High School Researcher Finds Mechanism That May Prevent Metastatic Cancer
At the Cobb-Paulding Science Fair this past Saturday, Stephen Litt, a 12th grade student enrolled in the Kennesaw Mountain High School Academy of Mathematics, Science and Technology (Magnet program), exhibited his Phase VII research which demonstrates how an antioxidant in green tea may prevent cancer from spreading and therefore be classified as metastatic. This is based upon evidence that the antioxidant, EGCG, binds to a protein responsible for cancer becoming more aggressive and spreading. Stephen is no stranger to science fairs and has been competing since first grade and has been focused on his cancer research since sixth grade.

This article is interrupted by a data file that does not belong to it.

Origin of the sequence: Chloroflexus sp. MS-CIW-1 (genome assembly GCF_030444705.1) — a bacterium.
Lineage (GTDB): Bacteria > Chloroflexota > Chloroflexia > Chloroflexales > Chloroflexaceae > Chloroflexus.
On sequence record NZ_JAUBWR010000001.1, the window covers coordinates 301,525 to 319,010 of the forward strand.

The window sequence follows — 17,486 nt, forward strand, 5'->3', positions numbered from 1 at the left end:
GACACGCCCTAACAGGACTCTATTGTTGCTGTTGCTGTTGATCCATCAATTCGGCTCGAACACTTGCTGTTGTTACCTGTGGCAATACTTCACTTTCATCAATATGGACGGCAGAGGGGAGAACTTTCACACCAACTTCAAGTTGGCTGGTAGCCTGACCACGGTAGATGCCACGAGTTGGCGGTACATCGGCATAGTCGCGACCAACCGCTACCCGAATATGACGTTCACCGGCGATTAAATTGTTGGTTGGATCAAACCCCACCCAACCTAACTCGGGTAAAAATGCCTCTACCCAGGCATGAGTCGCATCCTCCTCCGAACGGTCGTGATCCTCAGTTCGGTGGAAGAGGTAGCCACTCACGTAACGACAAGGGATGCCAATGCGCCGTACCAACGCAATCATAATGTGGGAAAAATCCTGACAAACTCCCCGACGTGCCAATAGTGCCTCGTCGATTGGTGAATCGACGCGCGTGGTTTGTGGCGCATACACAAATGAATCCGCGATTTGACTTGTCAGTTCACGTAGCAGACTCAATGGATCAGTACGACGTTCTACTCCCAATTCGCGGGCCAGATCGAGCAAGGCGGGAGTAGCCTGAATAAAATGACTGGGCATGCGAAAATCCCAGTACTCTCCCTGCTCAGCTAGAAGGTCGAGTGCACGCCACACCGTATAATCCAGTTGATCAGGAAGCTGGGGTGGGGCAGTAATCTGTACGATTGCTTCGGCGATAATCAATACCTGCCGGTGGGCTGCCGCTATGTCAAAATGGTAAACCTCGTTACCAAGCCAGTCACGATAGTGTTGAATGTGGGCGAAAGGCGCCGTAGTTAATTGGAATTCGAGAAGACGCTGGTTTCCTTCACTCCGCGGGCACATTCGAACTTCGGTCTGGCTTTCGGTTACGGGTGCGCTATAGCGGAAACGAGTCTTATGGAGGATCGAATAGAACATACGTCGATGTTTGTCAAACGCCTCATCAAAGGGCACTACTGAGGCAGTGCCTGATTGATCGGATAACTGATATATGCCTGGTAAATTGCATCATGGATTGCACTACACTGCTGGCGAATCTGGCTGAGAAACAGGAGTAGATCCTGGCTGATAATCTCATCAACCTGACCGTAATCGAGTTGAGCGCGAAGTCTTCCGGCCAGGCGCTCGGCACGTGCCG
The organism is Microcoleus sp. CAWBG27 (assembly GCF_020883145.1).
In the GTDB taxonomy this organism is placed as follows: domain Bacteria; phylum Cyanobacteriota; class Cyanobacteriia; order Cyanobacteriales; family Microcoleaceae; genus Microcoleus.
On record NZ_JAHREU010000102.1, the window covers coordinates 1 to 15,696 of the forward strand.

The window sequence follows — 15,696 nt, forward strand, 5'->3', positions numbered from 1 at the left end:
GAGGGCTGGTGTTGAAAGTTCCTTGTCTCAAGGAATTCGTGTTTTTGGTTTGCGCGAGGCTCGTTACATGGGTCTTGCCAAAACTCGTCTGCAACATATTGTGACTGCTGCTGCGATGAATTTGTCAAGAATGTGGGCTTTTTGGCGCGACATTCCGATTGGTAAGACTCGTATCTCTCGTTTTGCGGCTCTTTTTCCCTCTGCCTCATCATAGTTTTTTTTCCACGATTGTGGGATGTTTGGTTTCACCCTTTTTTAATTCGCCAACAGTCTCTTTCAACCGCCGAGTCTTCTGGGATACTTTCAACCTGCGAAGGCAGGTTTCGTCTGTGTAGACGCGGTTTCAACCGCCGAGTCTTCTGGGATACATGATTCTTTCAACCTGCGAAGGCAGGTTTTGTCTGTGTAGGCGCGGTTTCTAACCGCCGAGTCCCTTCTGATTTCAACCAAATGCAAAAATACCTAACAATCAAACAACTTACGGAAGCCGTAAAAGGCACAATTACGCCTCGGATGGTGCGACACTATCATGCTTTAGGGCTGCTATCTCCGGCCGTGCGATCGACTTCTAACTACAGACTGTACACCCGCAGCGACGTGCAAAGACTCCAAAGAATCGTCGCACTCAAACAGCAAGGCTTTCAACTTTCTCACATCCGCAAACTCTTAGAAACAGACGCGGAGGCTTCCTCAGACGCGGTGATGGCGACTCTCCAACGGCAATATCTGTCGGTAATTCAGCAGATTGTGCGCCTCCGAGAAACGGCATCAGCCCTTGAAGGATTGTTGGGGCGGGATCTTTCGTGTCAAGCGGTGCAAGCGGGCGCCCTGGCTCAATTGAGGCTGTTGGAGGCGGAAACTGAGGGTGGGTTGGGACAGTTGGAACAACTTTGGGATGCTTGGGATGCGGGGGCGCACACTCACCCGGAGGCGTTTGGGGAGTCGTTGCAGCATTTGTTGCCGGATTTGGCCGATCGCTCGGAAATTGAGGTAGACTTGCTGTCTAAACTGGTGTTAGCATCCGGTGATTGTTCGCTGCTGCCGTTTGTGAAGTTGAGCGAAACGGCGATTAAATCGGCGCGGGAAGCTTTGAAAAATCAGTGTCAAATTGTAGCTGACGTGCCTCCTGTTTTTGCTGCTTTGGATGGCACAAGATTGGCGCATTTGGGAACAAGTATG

At the fair, Litt earned the Top Overall Project designation and a coveted spot as a finalist at the Regeneron International Science and Engineering Fair (ISEF) for a third time during his High School career. ISEF is to be held in Atlanta, Georgia from May 7-13, 2022 at the Georgia World Congress Center. ISEF, a program of Society for Science & the Public, is the world’s largest international pre-college science competition.
The research started when Litt was in Middle School and used planarian worms as a model for cancer treatment. Subsequently, Litt was able to work with human breast and cervical cancer cells and prove that EGCG killed the cancer cells without harm to normal human epithelial cells. Over the past two years, Litt decided to delve into the molecular level to determine how EGCG may be keeping cancer at bay.
Today, millions of students worldwide compete each year in local and school-sponsored science fairs; the winners of these events go on to participate in affiliated regional and state fairs from which the best win the opportunity to attend Regeneron ISEF.
Regeneron ISEF unites these top young scientific minds, showcasing their talents on an international stage, where doctoral level scientists review and judge their work.